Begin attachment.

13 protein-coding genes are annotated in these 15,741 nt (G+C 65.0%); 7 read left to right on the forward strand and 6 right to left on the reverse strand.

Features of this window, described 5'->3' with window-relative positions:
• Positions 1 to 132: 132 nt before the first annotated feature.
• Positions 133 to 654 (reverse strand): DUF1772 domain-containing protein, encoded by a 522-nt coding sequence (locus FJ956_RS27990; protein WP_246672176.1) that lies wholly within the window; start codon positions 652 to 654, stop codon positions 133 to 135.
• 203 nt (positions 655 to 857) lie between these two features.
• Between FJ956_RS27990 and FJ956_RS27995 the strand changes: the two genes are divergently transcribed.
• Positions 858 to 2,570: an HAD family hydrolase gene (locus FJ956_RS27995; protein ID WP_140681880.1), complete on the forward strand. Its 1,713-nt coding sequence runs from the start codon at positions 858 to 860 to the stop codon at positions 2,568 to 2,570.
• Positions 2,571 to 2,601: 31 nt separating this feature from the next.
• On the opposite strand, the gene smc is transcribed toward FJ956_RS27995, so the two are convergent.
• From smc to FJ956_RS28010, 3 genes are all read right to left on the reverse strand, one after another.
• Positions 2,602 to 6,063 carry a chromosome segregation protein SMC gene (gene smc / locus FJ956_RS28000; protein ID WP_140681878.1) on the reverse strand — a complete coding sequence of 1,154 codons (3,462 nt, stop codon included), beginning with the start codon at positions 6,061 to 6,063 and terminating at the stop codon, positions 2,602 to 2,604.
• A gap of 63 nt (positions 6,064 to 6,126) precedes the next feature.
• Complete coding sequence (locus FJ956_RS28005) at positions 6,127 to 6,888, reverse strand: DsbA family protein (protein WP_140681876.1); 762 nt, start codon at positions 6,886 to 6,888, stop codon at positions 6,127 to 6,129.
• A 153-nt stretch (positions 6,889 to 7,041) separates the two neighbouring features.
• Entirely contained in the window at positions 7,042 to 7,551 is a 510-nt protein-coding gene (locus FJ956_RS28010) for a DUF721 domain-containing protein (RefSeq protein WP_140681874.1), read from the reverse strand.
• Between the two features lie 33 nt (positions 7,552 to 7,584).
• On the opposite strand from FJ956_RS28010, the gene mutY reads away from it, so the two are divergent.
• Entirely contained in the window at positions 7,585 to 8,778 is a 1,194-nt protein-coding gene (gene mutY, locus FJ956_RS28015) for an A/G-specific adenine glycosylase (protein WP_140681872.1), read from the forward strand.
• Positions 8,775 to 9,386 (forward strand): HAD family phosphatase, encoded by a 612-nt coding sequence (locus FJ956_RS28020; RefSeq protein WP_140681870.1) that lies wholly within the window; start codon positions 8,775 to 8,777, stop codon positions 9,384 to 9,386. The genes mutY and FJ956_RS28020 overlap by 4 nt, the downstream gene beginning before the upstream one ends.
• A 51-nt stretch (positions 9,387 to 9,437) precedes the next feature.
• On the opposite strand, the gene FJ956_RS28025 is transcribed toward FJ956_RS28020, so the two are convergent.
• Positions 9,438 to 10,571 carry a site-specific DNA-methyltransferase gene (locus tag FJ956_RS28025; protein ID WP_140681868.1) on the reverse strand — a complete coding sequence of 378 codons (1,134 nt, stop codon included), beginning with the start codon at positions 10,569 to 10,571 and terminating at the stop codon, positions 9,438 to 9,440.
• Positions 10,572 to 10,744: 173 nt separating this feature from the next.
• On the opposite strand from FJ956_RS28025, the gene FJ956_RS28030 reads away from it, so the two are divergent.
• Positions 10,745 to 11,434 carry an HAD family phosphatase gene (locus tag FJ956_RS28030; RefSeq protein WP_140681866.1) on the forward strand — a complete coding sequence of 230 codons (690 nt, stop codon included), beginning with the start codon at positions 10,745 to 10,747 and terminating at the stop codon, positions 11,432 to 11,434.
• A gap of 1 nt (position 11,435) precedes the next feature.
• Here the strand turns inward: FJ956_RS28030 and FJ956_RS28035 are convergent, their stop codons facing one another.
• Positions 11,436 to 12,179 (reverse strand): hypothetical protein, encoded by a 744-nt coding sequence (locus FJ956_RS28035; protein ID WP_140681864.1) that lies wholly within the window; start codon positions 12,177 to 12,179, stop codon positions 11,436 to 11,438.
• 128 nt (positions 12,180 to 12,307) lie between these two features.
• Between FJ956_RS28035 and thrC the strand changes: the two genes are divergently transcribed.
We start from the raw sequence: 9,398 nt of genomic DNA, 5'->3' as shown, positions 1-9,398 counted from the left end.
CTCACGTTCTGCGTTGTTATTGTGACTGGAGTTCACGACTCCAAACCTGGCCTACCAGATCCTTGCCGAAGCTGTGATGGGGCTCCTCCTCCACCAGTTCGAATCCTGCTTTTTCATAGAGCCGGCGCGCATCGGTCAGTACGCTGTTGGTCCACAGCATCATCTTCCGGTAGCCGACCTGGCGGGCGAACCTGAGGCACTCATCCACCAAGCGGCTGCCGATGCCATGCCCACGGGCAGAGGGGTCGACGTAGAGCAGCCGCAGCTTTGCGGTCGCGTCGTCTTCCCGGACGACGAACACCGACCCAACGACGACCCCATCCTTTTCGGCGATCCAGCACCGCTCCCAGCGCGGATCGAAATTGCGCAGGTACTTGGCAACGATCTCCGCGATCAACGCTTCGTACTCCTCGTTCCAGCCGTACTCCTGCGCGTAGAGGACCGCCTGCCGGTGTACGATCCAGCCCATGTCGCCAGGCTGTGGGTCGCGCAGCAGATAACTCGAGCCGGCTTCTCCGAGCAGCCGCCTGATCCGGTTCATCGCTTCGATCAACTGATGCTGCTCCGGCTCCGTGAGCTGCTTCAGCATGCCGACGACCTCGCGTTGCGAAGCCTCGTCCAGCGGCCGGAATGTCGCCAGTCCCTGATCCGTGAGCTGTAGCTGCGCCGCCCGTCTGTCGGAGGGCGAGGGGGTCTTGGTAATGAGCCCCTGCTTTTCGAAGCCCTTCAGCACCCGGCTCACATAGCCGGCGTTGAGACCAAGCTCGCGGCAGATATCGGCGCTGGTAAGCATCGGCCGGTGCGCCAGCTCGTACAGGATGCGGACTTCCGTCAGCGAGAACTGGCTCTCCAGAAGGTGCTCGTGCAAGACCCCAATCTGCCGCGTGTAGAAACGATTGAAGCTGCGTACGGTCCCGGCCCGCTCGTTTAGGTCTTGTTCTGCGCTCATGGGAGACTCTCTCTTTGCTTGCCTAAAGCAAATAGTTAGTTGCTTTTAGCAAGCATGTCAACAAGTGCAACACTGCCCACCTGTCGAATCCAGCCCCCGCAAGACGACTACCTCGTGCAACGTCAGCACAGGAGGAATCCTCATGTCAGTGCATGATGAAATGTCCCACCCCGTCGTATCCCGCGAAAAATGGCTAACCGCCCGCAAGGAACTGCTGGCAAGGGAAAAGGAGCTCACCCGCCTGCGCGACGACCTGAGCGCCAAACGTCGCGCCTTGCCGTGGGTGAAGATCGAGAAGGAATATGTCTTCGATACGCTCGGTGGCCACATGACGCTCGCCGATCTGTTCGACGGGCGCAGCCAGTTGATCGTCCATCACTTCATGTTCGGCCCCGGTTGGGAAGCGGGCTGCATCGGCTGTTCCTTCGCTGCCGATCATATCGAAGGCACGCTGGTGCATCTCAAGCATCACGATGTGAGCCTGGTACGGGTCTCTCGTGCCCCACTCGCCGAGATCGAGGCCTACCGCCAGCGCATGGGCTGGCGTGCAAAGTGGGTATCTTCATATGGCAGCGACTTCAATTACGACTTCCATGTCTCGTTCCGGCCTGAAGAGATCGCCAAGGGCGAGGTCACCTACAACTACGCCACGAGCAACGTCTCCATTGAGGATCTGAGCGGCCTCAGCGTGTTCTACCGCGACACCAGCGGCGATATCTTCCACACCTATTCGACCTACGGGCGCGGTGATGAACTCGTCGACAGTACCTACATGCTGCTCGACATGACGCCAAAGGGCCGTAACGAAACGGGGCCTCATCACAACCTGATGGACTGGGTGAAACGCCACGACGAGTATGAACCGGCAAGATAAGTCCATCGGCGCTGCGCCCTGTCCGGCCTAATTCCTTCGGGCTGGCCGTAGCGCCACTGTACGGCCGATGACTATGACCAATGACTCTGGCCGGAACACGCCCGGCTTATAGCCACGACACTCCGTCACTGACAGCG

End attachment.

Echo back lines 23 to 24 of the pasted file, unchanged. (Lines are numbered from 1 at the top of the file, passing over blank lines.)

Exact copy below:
• Positions 10,572 to 10,744: 173 nt separating this feature from the next.
• On the opposite strand from FJ956_RS28025, the gene FJ956_RS28030 reads away from it, so the two are divergent.